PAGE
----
I dreamed of virtual symposiums when I first created this blog, not the symposiums of academia but those of ancient Greece. I envisioned a social gathering where virtual speeches would be filled with beauty, comedy and drama building to a joy in conversation and in one another. My dream was too grandiose (a failing that often finds me). In fact, it was impossible.
My early journeys in the blogosphere gave birth to my dream. I discovered many stimulating posts. I joined in comment threads hammering out ideas amongst strangers. I met some magnificent people that I would never have met any other way. All that was needed, I thought, was a little bit of tinkering with what I saw on other blogs and I would have virtual symposiums. I would begin each conversation with a post which would serve as a definition of the topic and as the first speech. The comments would consist of speeches growing out of the post. We would discuss, debate, think, feel and grow as we focused on topics like love, life, faith and meaning. My dream seemed so easy to implement and yet it was impossible.
To begin with I discovered a problem with the wine. Virtual wine can’t measure up to real wine. Those ancient Greeks, the creators of the kind of community for which I longed, knew that wine was a part of the experience. Real wine can make the heart glad and the speeches flow. Virtual wine doesn’t do anything at all. I suppose we could, as an experiment, agree to read a blog with some real wine. We might agree that after reading each comment we would raise a glass and toast the moment. Sadly, it doesn’t take too much reflection to see that this would serve better as a picture of loneliness and despair than of conversation and joy. It’s not the wine itself that makes the difference; it’s the wine in the context of speeches, laughter, passion and simply being with one another.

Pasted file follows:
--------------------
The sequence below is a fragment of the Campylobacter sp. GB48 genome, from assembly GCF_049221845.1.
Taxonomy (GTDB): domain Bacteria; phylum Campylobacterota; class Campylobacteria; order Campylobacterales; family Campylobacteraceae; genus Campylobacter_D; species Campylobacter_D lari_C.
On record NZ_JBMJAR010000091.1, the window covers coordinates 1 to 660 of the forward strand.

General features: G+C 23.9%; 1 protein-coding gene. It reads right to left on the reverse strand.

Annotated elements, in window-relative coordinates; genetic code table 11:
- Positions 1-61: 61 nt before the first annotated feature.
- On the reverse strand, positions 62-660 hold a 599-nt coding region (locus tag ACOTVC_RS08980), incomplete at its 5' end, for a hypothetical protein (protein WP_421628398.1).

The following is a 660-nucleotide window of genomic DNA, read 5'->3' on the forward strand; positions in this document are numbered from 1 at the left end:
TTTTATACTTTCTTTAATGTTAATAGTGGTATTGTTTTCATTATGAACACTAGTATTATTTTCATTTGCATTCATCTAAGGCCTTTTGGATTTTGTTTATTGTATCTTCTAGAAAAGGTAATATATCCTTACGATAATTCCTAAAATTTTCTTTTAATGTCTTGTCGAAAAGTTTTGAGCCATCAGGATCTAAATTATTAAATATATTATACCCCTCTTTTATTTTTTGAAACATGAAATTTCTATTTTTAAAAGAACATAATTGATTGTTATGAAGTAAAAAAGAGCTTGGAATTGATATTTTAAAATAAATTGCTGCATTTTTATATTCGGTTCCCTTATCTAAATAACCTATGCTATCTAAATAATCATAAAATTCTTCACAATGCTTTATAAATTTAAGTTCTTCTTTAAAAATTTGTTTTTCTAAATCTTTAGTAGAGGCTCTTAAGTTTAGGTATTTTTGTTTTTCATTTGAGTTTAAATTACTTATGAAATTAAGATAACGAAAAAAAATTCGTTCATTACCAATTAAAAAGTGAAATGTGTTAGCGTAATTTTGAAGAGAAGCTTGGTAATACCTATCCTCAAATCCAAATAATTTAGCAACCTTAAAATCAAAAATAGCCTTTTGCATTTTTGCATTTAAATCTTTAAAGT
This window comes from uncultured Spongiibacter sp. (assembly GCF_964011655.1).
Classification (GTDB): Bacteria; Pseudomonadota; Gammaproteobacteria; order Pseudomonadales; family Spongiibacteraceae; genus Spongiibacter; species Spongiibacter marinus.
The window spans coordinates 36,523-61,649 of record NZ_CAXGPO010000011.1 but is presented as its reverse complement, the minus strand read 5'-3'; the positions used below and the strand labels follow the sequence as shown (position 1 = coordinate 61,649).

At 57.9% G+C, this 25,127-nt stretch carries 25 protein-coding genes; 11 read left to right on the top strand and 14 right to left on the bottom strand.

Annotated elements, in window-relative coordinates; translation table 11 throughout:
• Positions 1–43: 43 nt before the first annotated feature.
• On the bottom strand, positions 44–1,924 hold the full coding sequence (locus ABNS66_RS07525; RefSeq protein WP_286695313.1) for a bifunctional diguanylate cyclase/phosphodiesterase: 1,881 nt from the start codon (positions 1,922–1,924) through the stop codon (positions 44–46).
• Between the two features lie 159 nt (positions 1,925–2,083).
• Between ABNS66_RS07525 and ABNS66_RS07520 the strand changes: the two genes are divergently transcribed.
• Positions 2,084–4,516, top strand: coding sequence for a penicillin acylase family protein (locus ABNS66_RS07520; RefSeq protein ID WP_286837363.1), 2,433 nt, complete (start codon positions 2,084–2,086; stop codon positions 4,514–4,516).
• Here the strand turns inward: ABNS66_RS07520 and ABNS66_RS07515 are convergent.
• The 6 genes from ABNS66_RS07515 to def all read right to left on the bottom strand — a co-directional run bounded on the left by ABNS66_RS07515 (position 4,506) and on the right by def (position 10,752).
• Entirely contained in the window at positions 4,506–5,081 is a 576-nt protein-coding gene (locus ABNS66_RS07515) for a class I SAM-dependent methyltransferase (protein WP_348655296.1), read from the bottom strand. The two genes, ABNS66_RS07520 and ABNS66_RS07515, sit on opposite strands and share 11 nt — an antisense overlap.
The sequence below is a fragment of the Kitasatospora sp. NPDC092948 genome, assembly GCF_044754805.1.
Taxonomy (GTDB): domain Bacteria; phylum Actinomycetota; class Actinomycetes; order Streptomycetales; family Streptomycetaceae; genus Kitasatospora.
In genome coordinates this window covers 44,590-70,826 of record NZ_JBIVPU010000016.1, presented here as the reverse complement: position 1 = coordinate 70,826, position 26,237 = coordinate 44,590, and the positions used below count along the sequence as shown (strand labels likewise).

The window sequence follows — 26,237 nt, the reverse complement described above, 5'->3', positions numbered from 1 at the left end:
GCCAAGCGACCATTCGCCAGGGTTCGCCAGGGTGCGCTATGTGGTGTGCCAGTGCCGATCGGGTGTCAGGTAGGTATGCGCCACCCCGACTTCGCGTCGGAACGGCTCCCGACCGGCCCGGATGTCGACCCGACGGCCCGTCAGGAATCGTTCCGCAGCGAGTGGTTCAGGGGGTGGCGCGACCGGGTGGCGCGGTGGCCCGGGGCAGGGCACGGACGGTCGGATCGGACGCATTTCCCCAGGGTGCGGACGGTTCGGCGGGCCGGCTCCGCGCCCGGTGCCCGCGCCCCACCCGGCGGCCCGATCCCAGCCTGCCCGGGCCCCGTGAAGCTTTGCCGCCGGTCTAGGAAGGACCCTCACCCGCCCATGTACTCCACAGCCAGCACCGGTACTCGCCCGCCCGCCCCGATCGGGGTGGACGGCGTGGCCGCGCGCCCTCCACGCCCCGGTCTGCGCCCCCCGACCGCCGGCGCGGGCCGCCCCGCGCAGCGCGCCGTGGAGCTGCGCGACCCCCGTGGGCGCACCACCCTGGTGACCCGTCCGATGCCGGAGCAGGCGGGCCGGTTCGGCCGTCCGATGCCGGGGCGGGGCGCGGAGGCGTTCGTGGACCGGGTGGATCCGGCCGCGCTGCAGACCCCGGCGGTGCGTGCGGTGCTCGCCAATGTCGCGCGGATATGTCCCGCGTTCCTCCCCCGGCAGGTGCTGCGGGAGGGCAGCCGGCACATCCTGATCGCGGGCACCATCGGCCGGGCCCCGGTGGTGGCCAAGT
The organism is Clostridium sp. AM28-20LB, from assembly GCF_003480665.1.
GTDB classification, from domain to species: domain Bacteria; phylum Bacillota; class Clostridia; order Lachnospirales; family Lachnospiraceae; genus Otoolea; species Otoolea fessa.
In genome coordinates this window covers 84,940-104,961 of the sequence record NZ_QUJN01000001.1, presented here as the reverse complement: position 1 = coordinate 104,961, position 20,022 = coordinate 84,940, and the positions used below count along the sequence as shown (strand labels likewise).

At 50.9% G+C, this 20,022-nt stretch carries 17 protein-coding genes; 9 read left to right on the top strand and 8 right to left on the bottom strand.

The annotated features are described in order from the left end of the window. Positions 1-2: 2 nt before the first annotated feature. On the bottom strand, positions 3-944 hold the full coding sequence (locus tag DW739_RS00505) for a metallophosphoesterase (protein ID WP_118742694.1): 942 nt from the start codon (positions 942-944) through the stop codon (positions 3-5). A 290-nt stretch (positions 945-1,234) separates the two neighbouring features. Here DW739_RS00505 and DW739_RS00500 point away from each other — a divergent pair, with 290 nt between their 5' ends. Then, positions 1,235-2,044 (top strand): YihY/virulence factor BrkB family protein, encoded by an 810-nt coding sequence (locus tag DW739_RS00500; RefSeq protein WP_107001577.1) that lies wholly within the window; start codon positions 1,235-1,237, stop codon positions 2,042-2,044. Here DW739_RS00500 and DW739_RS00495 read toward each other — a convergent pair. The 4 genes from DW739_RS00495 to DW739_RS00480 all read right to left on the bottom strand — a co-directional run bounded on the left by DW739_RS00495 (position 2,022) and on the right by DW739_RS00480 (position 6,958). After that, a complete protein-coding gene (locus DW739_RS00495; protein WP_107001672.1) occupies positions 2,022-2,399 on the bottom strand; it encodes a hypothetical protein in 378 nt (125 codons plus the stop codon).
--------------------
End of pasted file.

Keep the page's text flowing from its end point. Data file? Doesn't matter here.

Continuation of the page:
Worse yet, a comments section is at best a poor conversation. I’ve found some rich comments in my explorations of the blogosphere and some exciting threads. In a real conversation, however, we stand exposed before one another and risk at least our reputation when we speak. On a blog we are hidden from one another and risk little. In being virtual our accountability is diminished. Comments can even go unnoticed or become too numerous to follow.
Blogging also seems to entail a view of time that isn’t compatible with a symposium. A blog lives in a multi tasking environment. Time is measured in CPU cycles which are distributed amongst a host of activities. In a symposium all attention is on the topic, the speeches and being with one another. Time is measured by the conversation.
In a symposium, as I imagine it, a topic is approached in hope and expectation. It is believed that the speeches will lead not only to a better understanding of life but to better lives. There is the sense that something new and alive is being created out of conversation. On the Internet, more than most places, there’s nothing new under the sun. The significance of the dialog on a single blog is crushed by the vast volume of dialogs and blogs. Why even try to make a point when the odds are that the same point is being expounded with more proficiency on some other blog? Why write at all when we can search and read?
My dream began to fade. I remained active reading and commenting on various blogs, but I became less and less inclined to contribute something to my own. To write anything at all I must believe that I am part of a real community participating in a real conversation. My dream was almost dead until I made a simple decision. I will write and dream on my blog even though I know it’s impossible. I will dream my symposiums into existence so that I can write and discuss with you my dear readers. For better or for worse, more content is on the way. Like Camus’ Sisyphus, I will write to my blog with a smile.